In which I do not admit that I sometimes read trash
Once upon a time annajcook told me that her girlfriend, Hanna, refers to the books she (anna) reads about the religious right, conservative politics, etc., as “scary books.” This came to my mind while I was reading Anna’s review of Jill Lepore’s The White’s of Their Eyes over at The Pursuit of Harpyness.
You see, I had heard of this book, dutifully added it to my Goodreads “to-read” queue, and was pleased when I saw that Anna had reviewed it.
Wellsir. With the very best of intentions…I read Anna’s review and I think to myself (as ya do), this is great. I should read this book and edjicate myself about these things so I’ll have stuff to say when people are being all ultra-conservative around me instead of freezing up and becoming simultaneously horrified and very, very upset.
I think about it. Then I might even request it from the library. But I just can’t. And I begin to wonder why.
It’s not that the books make me angry (though they do). It’s not that they’re to long/complex/serious/grown-up (having gone through many cultural studies and history classes, I’ve read my share of revelatory books that make me want to throw up and die).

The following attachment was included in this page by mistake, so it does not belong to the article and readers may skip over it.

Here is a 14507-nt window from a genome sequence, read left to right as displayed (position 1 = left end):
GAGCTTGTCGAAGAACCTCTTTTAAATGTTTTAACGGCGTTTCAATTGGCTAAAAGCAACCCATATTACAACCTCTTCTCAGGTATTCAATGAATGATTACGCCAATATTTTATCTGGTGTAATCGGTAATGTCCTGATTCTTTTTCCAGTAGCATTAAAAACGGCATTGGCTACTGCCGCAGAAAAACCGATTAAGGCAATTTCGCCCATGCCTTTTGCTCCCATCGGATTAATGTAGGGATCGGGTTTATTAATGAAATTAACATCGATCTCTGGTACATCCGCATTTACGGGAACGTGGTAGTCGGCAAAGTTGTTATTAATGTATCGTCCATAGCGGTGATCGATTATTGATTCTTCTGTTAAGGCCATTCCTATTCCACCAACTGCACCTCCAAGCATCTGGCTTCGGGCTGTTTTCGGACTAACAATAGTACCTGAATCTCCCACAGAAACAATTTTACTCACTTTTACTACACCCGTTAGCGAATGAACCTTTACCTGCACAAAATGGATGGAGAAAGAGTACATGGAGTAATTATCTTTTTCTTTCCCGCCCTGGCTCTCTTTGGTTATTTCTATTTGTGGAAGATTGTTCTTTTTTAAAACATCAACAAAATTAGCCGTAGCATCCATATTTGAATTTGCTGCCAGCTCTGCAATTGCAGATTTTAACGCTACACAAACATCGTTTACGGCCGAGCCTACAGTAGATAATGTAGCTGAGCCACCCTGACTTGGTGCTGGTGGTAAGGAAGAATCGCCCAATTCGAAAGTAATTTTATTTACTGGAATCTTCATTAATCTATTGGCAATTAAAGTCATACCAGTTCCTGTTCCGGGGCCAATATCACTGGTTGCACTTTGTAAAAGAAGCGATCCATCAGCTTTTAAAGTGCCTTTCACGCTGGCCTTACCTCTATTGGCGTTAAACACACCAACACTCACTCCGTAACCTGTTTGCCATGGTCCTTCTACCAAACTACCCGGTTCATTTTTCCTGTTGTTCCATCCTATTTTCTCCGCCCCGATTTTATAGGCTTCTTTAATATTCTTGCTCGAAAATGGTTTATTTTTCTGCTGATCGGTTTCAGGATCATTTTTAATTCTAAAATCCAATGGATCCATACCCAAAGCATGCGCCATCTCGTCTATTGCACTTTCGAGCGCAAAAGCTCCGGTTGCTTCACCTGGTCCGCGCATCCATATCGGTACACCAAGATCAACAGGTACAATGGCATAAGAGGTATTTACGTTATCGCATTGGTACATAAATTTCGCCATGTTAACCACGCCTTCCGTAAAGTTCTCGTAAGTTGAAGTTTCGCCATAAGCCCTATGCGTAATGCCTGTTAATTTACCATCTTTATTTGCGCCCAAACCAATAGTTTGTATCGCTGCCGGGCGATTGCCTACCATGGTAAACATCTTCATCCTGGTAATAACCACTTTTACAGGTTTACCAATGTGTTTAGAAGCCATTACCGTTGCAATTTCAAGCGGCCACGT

It occurs to me that my phobia is quite precise: books about the current political climate. I am a cultural studies junkie, I cannot deny it. But the throught of actually reading these books makes me rock catatonically underneath my desk.
It’s a puzzling reaction. I mean, it’s puzzling to me. There is something about them that just hits me square in my emotional solar plexus. These books make me unbearably sad. Not sad like my grisly and graphic history books do, but sad as if someone I love has dissapointed me in a very profound way.
So I rely on people like Anna and Minerva to read them for me, and tell me about them, thus protecting my delicate sensibilities.
Books I Want to Read but Probably Never Will
- The Dark Side: The Inside Story of How The War on Terror Turned into a War on American Ideals, Jane Mayer
- Red State, Blue State, Rich State, Poor State: Why Americans Vote the Way They Do, Andrew Gelman
- The Limits of Power: The End of American Exceptionalism, Andrew Bacevich
- Red Families v. Blue Families: Legal Polarization and the Creation of Culture, Naomi Cahn and June Carbone
- From the New Deal to the New Right: Race and the Southern Origins of Modern Conservatism, Joseph E. Lowndes
- Republican Like Me: Infiltrating Red-State, White-Ass, and Blue-Suit America, Harmon Leon
- The Third Space of Sovereignty: The Postcolonial Politics of U.S.-Indigenous Relations, Kevin Bruyneel
- The Anti-Intellectual Presidency: The Decline of Presidential Rhetoric from George Washington to George W. Bush, Elvin T. Lim
They look great, don’t they? You should read them.